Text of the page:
November 13, 2009

Excuses vs. Values; What drives our behaviour?

Good Evening;
I just finished reading a few posts from the students of a university level course I facilitate on-line. I had asked the question relating to physical activity; "Is it as easy as just doing it?" I had some very interesting responses with one commonality. Many students suggested that those that "don't do it" are making excuses for their lack of physical activity. So I sat on this for a while and thought about what excuses really are.
Over the week I have been sitting with clients discussing their physical activity goals and listening to their reasons for not exercising. Most often than not, the people I talk with begin with negative talk about their own behaviour. They refer to themselves as "lazy" and making "excuses" for not going to the gym. I won't get into the "lazy" comment right now, but I would like to suggest another perspective to those people who feel they, too, make "excuses" for not becoming more physically active.
I don't believe we make excuses as much as we value certain experiences over others. The woman who would rather be at home with her children watching a DVD than in a gym or outside running has placed a value on her family over the value of the activity. This is not to say that women who choose to run or go to the gym are choosing that over family.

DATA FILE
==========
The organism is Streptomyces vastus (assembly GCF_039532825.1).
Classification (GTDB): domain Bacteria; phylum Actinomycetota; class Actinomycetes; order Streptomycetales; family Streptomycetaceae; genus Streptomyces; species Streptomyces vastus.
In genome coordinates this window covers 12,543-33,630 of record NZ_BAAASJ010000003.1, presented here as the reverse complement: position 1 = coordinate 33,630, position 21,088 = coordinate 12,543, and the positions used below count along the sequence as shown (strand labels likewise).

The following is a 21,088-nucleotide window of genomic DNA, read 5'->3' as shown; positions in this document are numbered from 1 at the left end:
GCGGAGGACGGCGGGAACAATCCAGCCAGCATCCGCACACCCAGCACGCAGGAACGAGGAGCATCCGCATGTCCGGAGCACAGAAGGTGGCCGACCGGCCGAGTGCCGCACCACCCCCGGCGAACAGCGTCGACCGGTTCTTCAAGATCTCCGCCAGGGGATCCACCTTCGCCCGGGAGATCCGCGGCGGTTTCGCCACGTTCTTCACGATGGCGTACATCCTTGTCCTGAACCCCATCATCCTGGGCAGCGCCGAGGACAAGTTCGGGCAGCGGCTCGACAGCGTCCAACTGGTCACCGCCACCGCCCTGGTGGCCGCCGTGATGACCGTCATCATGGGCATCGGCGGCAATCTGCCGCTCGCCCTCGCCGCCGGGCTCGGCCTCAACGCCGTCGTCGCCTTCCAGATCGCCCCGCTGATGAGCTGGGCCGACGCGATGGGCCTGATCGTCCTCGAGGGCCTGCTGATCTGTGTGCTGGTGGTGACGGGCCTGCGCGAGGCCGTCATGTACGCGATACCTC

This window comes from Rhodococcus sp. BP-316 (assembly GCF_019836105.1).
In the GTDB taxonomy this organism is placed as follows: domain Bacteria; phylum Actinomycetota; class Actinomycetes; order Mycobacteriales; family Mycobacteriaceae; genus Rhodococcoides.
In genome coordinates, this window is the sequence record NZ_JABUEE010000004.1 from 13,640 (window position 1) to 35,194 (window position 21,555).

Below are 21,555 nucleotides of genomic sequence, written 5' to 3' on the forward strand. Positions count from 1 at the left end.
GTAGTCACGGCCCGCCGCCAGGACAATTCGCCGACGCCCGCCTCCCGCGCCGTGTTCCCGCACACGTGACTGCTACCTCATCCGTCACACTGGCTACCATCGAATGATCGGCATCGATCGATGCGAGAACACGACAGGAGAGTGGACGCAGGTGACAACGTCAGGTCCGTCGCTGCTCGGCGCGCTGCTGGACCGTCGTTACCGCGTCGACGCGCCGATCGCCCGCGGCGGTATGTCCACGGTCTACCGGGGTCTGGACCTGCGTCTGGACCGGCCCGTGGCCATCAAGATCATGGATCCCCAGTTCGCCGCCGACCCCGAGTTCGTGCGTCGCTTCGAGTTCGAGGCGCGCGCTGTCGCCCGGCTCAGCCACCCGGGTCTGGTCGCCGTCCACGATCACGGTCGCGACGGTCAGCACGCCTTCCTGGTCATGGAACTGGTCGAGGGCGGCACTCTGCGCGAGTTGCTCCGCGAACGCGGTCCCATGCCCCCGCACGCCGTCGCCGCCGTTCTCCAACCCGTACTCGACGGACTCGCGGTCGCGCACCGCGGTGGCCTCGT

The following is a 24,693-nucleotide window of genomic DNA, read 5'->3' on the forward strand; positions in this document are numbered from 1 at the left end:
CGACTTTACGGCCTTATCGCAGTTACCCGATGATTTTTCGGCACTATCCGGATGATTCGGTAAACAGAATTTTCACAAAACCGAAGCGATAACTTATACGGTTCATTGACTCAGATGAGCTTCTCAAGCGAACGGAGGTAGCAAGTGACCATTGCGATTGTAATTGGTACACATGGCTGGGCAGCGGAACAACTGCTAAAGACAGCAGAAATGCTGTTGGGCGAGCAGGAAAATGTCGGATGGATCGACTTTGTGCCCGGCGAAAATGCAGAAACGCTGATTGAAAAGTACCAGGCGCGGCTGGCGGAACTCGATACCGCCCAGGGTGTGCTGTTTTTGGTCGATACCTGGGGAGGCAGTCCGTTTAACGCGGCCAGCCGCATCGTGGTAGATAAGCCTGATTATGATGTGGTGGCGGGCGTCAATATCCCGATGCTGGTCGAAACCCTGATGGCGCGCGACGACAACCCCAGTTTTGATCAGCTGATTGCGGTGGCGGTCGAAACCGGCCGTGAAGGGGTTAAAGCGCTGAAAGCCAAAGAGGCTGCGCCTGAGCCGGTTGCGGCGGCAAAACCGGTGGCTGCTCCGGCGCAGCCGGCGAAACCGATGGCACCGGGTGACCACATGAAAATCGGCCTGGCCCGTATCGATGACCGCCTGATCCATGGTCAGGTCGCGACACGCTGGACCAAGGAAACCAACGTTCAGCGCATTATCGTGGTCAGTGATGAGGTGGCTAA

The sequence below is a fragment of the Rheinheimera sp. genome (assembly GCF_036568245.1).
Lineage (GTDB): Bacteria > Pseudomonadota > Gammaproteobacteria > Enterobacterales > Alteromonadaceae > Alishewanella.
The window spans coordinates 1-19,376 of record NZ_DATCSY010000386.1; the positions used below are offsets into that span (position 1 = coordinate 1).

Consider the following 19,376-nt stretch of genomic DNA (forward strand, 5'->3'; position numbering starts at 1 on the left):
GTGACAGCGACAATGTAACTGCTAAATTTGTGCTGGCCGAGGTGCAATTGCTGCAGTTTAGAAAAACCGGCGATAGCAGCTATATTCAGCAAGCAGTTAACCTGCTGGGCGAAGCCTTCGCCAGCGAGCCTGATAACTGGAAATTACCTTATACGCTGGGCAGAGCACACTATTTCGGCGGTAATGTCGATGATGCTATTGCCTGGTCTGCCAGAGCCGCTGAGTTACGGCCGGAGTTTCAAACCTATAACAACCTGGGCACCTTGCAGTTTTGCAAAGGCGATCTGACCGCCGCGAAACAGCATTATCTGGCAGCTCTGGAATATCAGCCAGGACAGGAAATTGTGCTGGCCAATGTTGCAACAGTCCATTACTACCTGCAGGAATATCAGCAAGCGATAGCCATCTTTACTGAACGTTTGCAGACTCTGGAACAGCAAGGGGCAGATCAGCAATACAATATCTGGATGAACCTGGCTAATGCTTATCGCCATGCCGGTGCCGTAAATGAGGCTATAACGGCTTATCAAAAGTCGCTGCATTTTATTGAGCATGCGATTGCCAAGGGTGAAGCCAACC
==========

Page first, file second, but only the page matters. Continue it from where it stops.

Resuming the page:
However, I know what it feels like to be fit and I place a high value on that to the point of finding time at 5am if I have to. Unfortunately, this feeling comes over time. Those that are wanting to get into exercise do not have that experience and overall feeling of "fit" to refer to and, therefore, the values of one activity may override the value placed on a new one, such as exercise.
I strongly suggest that we stopped beating ourselves over the head if we do not exercise and don't allow those that do to "make us feel" less than either. If we are going to choose to sit on the couch with our feet up and a few chocolate chip cookies on our lap we need to "own" this decision and understand that we (or I) value the couch/cookie experience more than I would value sitting on a spin bike for 30 minutes right now.
I hope that makes some sense. It's not about judgement or self flaggelation, but about understanding and patience with ones self. If you REALLY want to get active but the couch has this overpowering influence on you, start slowly (15 minutes of something 2 times per week) and then add a few minutes every week if you are able to continue without breaking stride. Perhaps add another day after a few months and soon you will find yourself looking forward to that walk or activity and the couch will no longer win the tug of war.
Now if you will excuse me, I have a DVD, a couch, and a few choco chip cookies giving me the eye.
Have a healthy nite.
K

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